"What's been satisfying with SPIXII is seeing how they understand this. SPIXII already knew its purpose, even if it was locked away in their heads. By scratching underneath the surface, mentorship allowed us to find the genesis of the company. SPIXII's progress in storytelling has been telegraphing that truth around their frustrations with insurance, turning it into a desire to make sure more people are better protected."

The big question: has mentorship helped SPIXII?

"Without mentorship, we may well have ended up in the same place, but it definitely helped us get there faster," explained SPIXII CEO and co-founder Renaud Million. "Mentorship over the last six months has really helped us have a clear indication of our direction and to help us move forward."

Pegg agrees. "The mentorship has helped me understand the importance of consistent marketing messaging. Beforehand we had so much material coming out, but now we're targeting it at the people who really need to receive it and hear it.

"Ultimately, the mentorship went far beyond what we expected when we won the pitch. The culture, inspiration and energy we took from the mentorship days gave the whole team more drive as we were enthused from what was happening during those days."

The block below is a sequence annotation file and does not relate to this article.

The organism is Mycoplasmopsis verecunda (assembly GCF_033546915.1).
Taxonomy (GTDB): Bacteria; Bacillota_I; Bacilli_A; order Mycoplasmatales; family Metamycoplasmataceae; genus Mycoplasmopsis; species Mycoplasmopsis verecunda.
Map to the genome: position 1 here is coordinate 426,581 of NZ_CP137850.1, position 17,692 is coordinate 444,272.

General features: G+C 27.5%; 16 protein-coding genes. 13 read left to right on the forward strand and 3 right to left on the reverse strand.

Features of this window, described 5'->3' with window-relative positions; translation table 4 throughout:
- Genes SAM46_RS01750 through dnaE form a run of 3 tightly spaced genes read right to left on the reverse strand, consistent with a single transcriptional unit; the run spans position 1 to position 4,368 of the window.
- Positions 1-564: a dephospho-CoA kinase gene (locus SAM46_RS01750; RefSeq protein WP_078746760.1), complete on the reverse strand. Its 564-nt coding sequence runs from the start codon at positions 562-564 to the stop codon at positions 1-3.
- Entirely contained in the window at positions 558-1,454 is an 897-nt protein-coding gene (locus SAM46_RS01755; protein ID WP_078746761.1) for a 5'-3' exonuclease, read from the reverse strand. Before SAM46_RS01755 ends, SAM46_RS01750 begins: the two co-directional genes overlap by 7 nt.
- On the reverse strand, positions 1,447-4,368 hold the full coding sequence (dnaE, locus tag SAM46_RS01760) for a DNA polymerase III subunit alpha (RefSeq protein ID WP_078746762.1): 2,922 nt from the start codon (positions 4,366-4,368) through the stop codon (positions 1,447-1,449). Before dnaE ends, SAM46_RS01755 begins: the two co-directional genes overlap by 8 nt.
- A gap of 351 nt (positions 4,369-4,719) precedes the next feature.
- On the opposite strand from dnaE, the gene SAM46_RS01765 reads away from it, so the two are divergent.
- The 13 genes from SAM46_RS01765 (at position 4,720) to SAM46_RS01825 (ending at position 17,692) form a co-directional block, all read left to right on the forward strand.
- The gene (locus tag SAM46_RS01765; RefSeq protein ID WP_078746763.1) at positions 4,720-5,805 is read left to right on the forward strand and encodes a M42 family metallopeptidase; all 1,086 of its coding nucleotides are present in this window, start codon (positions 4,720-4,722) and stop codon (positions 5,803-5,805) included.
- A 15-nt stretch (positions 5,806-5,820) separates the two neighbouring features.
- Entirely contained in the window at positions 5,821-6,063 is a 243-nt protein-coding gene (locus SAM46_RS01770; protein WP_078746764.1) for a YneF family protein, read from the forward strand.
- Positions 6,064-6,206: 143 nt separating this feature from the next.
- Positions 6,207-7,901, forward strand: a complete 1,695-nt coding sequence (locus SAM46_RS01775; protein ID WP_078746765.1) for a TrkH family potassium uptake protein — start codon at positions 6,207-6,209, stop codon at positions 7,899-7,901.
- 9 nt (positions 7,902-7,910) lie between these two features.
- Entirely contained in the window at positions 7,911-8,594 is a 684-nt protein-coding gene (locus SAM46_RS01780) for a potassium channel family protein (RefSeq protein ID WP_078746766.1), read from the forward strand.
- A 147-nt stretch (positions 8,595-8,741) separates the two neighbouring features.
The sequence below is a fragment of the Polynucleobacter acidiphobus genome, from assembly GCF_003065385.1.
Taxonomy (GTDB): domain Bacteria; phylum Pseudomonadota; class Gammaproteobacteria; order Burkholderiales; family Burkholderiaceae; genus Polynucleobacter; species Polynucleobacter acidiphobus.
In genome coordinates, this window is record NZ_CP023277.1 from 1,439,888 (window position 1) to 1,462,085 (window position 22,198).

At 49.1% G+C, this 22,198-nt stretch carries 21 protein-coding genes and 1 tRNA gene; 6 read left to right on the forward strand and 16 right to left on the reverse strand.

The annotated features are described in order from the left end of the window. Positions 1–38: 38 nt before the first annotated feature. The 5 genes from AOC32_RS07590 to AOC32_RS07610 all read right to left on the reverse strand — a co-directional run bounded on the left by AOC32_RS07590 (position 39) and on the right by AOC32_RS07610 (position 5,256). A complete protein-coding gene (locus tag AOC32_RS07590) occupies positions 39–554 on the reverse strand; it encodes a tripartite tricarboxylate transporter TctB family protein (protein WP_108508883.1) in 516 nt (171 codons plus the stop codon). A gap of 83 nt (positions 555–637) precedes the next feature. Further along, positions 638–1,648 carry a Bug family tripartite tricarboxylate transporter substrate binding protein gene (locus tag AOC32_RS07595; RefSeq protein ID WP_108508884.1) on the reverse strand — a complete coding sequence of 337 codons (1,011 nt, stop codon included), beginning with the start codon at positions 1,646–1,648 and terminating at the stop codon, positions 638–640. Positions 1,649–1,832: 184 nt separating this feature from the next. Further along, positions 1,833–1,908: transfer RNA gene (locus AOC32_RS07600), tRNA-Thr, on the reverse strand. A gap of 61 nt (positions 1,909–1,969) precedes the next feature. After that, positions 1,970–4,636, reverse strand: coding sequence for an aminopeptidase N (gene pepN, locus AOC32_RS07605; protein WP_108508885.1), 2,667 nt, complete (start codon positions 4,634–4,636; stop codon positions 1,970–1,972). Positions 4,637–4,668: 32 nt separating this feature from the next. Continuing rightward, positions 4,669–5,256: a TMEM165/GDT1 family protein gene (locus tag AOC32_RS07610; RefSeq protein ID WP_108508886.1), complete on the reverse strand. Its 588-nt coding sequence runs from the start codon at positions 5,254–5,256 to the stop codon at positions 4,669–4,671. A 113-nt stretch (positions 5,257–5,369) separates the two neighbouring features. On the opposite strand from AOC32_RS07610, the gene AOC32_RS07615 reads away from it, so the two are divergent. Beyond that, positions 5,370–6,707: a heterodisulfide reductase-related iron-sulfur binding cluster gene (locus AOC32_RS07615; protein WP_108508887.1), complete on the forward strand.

What should SPIXII do now?

Now that SPIXII's mentorship process with Samsung is over, what's next? As far as the mentors are concerned, SPIXII's journey has only just begun.

"I'd like to see SPIXII scale successfully," explains Gauhman. "As new clients come on board, as their product develops, it's hard to juggle all areas of the business and still retain focus on where to pool limited resources and to ensure the right areas have the maximum attention they deserve.

"The insurance industry is huge and is still waiting to be disrupted. SPIXII is one of the few companies aggressively attacking that market, and seeing them trying to create change makes me yearn for it more within the industry."